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I went a long time without a drybox... then I got a plastic NRS box. They don't make them anymore (for good reason, another story)... I liked it, but could live without it... it just wasn't that handy and had limited rigging options. Then a few years ago I made one from wood, exactly the way I wanted it. I put a sliding tractor seat mount on it and a high back seat, it sits on rails and is easy to strap in, but access is quick and easy - that thing I love. It's so easy to hop up, undo 2 latches and dig around to get rain coats, sweatshirts, etc. It keeps dry foods (on day trips; chips, bread, etc) from getting soggy in the cooler. For overnighters it becomes my kitchen box and food gets stored in buckets or boxes in drop bags. At any rate, I couldn't imagine not having a drybox, it's just too handy. I've actually gone to just bringing the dry box and a smallish soft cooler for beer and lunch cold storage on day trips. I leave the big cooler at home saving space and weight. I still spend way more days on the river day trip style than over night style and I really, really appreciate the handy access of a drybox.

BUT, I have two drop bags as well.... They are very nice to put spare pfd's, dry bags, any large items you want to get off the floor or out of the way. Drop bags with either hatches or flip up benches are also very nice... I just find that it adds another step or two to getting what I want out, and when your in a hury it makes a difference...

I tried lots of types of pseudo dry containers over the years but all had some minor quirks that dryboxes don't have. I think having both drop bag storage and a drybox is key, but that's just my opinion. They also just make almost perfect rowing seats, with a pad or with a seat added on...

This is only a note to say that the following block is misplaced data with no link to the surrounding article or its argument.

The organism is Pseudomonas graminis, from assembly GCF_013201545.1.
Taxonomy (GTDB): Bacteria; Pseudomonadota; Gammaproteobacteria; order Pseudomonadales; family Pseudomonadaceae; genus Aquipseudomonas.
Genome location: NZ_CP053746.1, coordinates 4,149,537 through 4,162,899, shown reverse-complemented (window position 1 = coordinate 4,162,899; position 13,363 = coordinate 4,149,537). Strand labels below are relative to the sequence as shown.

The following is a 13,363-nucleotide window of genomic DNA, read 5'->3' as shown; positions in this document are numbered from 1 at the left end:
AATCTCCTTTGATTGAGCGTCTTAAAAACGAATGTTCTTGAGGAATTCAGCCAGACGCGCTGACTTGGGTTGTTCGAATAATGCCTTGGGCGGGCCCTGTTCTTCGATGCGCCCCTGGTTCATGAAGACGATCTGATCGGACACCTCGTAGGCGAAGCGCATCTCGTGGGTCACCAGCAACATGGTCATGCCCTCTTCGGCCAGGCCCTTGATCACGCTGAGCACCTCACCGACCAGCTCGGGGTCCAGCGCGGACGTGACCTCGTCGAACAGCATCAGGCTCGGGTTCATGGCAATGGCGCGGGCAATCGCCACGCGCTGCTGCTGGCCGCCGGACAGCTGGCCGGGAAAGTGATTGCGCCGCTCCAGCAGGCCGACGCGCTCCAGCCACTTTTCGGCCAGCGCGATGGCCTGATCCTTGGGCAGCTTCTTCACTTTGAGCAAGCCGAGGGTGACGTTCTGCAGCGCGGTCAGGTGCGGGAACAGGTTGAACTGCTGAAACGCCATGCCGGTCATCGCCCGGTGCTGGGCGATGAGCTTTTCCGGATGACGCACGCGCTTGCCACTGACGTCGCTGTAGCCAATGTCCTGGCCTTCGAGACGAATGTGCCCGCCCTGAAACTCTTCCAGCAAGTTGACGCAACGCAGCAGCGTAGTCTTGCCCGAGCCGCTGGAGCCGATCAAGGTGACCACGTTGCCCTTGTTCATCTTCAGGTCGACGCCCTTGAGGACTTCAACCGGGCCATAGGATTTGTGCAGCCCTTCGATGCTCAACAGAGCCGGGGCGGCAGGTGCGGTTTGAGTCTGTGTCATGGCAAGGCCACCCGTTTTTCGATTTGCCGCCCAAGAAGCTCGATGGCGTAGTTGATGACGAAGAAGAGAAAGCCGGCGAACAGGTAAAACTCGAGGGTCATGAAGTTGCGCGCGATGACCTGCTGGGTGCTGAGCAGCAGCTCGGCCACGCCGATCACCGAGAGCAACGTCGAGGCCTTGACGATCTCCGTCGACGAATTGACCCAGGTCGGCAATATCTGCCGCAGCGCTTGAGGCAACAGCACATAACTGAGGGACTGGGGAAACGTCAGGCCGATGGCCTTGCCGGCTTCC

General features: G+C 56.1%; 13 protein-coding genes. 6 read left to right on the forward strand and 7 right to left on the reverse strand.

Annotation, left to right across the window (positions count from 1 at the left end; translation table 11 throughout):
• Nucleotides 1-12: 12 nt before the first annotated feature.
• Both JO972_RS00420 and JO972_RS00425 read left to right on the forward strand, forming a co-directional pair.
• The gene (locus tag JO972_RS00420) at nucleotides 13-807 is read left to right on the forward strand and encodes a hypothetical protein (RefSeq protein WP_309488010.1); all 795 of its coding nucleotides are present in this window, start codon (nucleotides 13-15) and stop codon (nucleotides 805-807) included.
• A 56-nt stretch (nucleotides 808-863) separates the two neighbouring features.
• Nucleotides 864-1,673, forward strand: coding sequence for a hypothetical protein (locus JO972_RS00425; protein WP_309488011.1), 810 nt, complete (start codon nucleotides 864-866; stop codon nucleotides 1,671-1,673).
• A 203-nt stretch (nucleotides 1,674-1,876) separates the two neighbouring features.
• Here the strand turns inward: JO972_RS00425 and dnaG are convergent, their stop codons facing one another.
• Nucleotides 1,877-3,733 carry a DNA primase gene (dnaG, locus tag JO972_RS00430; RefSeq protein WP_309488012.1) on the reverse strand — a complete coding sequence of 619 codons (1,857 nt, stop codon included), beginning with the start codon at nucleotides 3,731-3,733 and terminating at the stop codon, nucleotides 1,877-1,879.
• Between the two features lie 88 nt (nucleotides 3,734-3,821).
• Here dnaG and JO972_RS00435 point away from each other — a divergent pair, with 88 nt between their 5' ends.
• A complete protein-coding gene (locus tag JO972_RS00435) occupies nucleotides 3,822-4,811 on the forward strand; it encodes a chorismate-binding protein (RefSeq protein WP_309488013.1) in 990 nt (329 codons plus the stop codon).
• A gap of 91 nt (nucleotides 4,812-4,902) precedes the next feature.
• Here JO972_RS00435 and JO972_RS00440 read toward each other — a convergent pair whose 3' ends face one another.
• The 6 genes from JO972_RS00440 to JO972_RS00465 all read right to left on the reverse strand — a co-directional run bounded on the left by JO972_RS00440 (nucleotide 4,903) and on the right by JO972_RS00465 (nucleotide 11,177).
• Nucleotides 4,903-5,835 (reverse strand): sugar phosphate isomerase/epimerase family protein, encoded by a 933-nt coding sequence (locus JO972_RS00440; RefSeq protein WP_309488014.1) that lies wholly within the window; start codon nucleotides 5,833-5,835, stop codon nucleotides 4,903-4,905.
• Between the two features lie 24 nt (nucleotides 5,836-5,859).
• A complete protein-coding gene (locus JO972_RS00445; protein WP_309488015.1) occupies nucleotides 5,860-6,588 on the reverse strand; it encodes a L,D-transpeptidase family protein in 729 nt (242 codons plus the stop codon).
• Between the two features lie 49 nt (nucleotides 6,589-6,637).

I wasn't intending on trying to talk you into one, just to illustrate how handy they are, but I find myself thinking back to all my other storage experiments and realizing that the simple drybox was the one that finally hit the nail on the head. I wonder how much I spent trying to find cheaper or simpler options... way more than if I had just bought one 20 years ago! But it was a fun process along the way.
 

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I use something similar to this for pseudo kitchen box less essential stuff in addition to my dry box. I have two. They are cheap and have kept everything clean and dry with the water seal around the lid. Mine are a bit burlier but similar.
 

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I use something similar to this for pseudo kitchen box less essential stuff in addition to my dry box. I have two. They are cheap and have kept everything clean and dry with the water seal around the lid. Mine are a bit burlier but similar.
I have one of these https://www.amazon.com/Stanley-028001L-28-Inch-Structural-Toolbox/dp/B000KN470Q/ref=sr_1_2?ie=UTF8&qid=1496189733&sr=8-2&keywords=fatmax+tool+box on either side of my foot-bay. I've had good luck with them too.
 

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This isn't an alternative to a dry box, but before I went to a metal box I used one of these Rubbermaid cargo boxes for many years (https://www.uline.com/BL_317/Cargo-Boxes). Add some weather stripping to the lid and it is a functional and economical semi-dry box. Mine is white but they don't seem to make the marine version any more. Personally I like a box with crates inside for organizational purposes but everyone has their own system.